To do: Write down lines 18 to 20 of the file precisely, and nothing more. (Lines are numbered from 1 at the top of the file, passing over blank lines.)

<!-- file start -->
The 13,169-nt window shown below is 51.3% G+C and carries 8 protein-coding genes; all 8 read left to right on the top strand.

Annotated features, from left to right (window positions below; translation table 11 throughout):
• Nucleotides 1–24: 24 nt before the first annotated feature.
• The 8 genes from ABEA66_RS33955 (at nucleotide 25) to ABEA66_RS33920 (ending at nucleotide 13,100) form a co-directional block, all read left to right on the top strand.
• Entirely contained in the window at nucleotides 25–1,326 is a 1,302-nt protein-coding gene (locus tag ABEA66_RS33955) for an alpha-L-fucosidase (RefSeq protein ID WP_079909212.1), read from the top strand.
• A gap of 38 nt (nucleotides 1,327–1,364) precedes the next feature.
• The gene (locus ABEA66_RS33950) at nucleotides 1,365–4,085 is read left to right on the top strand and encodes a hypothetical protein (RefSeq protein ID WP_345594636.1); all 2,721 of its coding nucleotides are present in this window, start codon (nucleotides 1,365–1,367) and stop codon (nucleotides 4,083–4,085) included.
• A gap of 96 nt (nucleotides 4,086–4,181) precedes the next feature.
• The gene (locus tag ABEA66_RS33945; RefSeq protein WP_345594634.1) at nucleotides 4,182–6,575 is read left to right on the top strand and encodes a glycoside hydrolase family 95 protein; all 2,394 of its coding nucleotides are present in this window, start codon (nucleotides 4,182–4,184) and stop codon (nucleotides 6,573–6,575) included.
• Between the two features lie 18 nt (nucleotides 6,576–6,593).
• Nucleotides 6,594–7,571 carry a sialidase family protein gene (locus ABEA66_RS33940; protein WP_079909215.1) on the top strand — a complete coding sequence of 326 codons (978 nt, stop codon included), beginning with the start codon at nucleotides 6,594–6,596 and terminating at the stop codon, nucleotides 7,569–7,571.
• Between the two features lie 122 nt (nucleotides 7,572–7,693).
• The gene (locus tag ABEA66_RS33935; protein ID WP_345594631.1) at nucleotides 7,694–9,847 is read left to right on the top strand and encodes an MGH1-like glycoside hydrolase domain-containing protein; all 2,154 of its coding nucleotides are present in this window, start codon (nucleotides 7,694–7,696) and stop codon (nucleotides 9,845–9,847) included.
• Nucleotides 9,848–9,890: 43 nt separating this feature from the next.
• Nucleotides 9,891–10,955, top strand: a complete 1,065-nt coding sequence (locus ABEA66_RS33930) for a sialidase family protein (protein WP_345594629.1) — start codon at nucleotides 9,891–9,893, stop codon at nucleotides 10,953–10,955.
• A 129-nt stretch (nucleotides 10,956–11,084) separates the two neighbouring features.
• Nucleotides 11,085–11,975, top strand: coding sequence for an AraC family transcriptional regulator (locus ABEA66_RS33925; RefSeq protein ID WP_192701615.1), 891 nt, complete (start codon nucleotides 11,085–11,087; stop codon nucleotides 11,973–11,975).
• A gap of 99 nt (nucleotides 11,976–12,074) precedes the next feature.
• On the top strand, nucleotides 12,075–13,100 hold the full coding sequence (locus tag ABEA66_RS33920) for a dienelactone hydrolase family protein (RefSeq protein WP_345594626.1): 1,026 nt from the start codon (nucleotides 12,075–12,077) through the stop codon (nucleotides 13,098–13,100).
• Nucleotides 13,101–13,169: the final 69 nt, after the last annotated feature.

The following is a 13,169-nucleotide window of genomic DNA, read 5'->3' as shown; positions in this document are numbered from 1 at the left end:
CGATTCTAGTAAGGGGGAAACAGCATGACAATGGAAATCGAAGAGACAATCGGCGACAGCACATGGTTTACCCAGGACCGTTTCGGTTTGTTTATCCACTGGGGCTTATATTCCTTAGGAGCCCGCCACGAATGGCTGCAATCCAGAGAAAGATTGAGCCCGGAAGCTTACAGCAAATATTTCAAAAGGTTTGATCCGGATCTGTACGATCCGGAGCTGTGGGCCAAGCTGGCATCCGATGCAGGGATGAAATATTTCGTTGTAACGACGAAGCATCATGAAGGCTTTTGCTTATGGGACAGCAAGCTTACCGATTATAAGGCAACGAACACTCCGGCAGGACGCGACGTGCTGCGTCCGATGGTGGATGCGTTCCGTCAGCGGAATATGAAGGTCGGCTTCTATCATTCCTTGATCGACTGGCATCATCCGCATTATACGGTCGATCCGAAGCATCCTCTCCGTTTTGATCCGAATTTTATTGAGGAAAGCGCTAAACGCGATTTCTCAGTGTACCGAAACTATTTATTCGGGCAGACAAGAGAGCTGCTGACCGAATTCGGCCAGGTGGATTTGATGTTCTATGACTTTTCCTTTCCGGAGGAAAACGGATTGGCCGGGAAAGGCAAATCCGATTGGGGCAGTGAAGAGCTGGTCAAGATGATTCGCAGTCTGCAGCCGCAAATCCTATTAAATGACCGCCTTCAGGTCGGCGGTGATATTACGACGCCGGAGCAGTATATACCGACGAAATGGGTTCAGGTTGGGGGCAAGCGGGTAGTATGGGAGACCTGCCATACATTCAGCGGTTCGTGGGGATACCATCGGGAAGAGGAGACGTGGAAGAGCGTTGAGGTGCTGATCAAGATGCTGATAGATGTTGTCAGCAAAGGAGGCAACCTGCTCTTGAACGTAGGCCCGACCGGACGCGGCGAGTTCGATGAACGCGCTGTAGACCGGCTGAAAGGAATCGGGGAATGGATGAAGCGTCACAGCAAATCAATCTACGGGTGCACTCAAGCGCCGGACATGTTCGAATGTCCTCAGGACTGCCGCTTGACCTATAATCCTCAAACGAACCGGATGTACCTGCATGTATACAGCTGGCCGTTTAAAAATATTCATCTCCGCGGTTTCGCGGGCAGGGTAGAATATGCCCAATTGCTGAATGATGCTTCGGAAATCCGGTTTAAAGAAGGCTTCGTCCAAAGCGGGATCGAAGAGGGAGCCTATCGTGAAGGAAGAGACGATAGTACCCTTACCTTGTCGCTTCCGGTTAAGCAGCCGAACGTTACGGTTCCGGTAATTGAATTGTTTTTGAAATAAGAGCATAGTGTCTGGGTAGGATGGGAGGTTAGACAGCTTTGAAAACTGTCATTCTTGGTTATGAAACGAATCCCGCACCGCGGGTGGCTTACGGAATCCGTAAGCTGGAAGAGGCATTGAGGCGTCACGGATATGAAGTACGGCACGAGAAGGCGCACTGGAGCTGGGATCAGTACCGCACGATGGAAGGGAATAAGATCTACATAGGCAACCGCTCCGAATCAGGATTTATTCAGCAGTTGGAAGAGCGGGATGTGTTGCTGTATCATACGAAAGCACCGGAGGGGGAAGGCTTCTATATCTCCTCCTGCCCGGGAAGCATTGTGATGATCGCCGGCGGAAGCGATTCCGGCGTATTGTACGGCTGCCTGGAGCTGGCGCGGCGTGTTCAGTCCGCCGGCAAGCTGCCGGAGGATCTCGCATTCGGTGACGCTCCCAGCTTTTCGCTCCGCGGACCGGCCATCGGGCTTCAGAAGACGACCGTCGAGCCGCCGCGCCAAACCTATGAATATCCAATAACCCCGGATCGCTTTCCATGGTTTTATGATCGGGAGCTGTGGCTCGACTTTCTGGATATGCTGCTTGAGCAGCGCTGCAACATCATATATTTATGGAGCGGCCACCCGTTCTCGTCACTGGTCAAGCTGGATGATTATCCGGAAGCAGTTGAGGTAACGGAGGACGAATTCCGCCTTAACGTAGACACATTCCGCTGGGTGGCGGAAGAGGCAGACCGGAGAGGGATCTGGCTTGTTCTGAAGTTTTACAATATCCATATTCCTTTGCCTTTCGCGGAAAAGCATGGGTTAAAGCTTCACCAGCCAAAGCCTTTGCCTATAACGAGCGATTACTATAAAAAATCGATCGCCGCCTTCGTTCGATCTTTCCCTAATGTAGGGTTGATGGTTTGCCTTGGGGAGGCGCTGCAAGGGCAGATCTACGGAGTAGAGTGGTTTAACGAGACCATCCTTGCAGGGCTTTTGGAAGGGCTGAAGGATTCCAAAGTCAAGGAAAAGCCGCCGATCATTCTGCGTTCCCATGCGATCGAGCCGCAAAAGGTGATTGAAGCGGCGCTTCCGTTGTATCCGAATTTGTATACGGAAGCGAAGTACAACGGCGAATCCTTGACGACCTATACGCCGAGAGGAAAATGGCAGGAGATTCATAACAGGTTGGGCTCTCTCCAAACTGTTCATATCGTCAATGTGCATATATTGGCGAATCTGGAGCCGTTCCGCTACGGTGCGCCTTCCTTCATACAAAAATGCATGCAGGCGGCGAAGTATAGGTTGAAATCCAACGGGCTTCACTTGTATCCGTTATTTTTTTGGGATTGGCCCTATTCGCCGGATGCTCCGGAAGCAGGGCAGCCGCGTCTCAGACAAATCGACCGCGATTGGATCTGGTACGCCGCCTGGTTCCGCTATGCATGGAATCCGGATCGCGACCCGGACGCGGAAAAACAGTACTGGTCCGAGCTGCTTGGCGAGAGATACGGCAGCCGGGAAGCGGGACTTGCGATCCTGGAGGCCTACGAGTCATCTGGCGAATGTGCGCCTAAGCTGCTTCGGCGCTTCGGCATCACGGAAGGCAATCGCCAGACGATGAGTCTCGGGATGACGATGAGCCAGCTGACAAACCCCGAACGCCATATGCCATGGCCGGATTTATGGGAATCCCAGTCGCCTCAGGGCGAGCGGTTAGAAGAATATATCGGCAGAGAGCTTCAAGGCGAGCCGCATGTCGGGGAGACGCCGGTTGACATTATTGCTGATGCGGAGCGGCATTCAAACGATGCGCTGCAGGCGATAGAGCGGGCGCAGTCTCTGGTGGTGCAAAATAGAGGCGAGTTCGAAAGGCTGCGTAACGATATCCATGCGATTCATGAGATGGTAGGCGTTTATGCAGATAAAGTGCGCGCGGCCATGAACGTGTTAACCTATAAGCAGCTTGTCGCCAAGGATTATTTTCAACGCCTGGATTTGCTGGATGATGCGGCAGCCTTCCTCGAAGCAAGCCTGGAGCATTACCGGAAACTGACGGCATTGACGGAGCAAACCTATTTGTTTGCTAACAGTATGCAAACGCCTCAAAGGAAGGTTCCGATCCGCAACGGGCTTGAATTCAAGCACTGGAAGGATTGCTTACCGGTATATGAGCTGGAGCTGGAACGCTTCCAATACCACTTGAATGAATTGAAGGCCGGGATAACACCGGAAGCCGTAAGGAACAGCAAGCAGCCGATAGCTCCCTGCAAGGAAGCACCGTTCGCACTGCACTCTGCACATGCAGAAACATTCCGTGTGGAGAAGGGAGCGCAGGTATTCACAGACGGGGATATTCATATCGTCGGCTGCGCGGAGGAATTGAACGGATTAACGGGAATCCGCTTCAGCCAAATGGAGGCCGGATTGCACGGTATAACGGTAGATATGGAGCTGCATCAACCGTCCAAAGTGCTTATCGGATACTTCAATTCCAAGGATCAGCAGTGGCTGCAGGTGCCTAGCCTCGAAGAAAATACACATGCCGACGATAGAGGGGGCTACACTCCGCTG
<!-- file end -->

• A gap of 99 nt (nucleotides 11,976–12,074) precedes the next feature.
• On the top strand, nucleotides 12,075–13,100 hold the full coding sequence (locus tag ABEA66_RS33920) for a dienelactone hydrolase family protein (RefSeq protein WP_345594626.1): 1,026 nt from the start codon (nucleotides 12,075–12,077) through the stop codon (nucleotides 13,098–13,100).
• Nucleotides 13,101–13,169: the final 69 nt, after the last annotated feature.